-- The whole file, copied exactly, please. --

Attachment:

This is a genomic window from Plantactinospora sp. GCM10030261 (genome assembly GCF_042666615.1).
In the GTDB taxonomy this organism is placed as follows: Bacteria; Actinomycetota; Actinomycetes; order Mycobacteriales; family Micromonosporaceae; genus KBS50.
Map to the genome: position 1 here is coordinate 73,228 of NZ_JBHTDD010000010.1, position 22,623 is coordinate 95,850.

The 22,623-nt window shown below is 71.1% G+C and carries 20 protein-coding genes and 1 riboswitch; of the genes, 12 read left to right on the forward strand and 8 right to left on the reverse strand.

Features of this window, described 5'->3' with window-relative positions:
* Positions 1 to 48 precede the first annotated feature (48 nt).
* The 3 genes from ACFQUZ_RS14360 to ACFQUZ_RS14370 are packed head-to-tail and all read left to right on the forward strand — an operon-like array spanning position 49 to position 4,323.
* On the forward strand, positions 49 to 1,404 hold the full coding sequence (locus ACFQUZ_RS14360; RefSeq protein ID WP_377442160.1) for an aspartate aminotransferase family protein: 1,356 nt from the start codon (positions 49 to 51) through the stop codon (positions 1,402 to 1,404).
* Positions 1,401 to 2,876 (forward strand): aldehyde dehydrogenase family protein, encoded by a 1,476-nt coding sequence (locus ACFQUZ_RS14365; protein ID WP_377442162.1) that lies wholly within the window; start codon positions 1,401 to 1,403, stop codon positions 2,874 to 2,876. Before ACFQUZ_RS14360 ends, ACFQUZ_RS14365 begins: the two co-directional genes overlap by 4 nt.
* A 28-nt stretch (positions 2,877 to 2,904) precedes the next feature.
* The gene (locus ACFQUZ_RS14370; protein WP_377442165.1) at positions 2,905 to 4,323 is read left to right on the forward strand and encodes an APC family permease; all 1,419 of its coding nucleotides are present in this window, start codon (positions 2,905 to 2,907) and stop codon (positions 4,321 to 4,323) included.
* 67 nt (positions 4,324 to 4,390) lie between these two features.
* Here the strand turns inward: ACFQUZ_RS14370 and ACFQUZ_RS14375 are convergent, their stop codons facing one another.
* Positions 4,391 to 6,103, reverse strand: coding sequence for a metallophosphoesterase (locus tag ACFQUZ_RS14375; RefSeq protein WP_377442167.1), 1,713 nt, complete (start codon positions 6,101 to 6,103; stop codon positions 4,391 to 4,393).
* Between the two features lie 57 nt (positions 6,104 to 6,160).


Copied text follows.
This is a genomic window from Plantactinospora sp. GCM10030261 (genome assembly GCF_042666615.1).
In the GTDB taxonomy this organism is placed as follows: Bacteria; Actinomycetota; Actinomycetes; order Mycobacteriales; family Micromonosporaceae; genus KBS50.
Map to the genome: position 1 here is coordinate 73,228 of NZ_JBHTDD010000010.1, position 22,623 is coordinate 95,850.

The 22,623-nt window shown below is 71.1% G+C and carries 20 protein-coding genes and 1 riboswitch; of the genes, 12 read left to right on the forward strand and 8 right to left on the reverse strand.

Features of this window, described 5'->3' with window-relative positions:
* Positions 1 to 48 precede the first annotated feature (48 nt).
* The 3 genes from ACFQUZ_RS14360 to ACFQUZ_RS14370 are packed head-to-tail and all read left to right on the forward strand — an operon-like array spanning position 49 to position 4,323.
* On the forward strand, positions 49 to 1,404 hold the full coding sequence (locus ACFQUZ_RS14360; RefSeq protein ID WP_377442160.1) for an aspartate aminotransferase family protein: 1,356 nt from the start codon (positions 49 to 51) through the stop codon (positions 1,402 to 1,404).
* Positions 1,401 to 2,876 (forward strand): aldehyde dehydrogenase family protein, encoded by a 1,476-nt coding sequence (locus ACFQUZ_RS14365; protein ID WP_377442162.1) that lies wholly within the window; start codon positions 1,401 to 1,403, stop codon positions 2,874 to 2,876. Before ACFQUZ_RS14360 ends, ACFQUZ_RS14365 begins: the two co-directional genes overlap by 4 nt.
* A 28-nt stretch (positions 2,877 to 2,904) precedes the next feature.
* The gene (locus ACFQUZ_RS14370; protein WP_377442165.1) at positions 2,905 to 4,323 is read left to right on the forward strand and encodes an APC family permease; all 1,419 of its coding nucleotides are present in this window, start codon (positions 2,905 to 2,907) and stop codon (positions 4,321 to 4,323) included.
* 67 nt (positions 4,324 to 4,390) lie between these two features.
* Here the strand turns inward: ACFQUZ_RS14370 and ACFQUZ_RS14375 are convergent, their stop codons facing one another.
* Positions 4,391 to 6,103, reverse strand: coding sequence for a metallophosphoesterase (locus tag ACFQUZ_RS14375; RefSeq protein WP_377442167.1), 1,713 nt, complete (start codon positions 6,101 to 6,103; stop codon positions 4,391 to 4,393).
* Between the two features lie 57 nt (positions 6,104 to 6,160).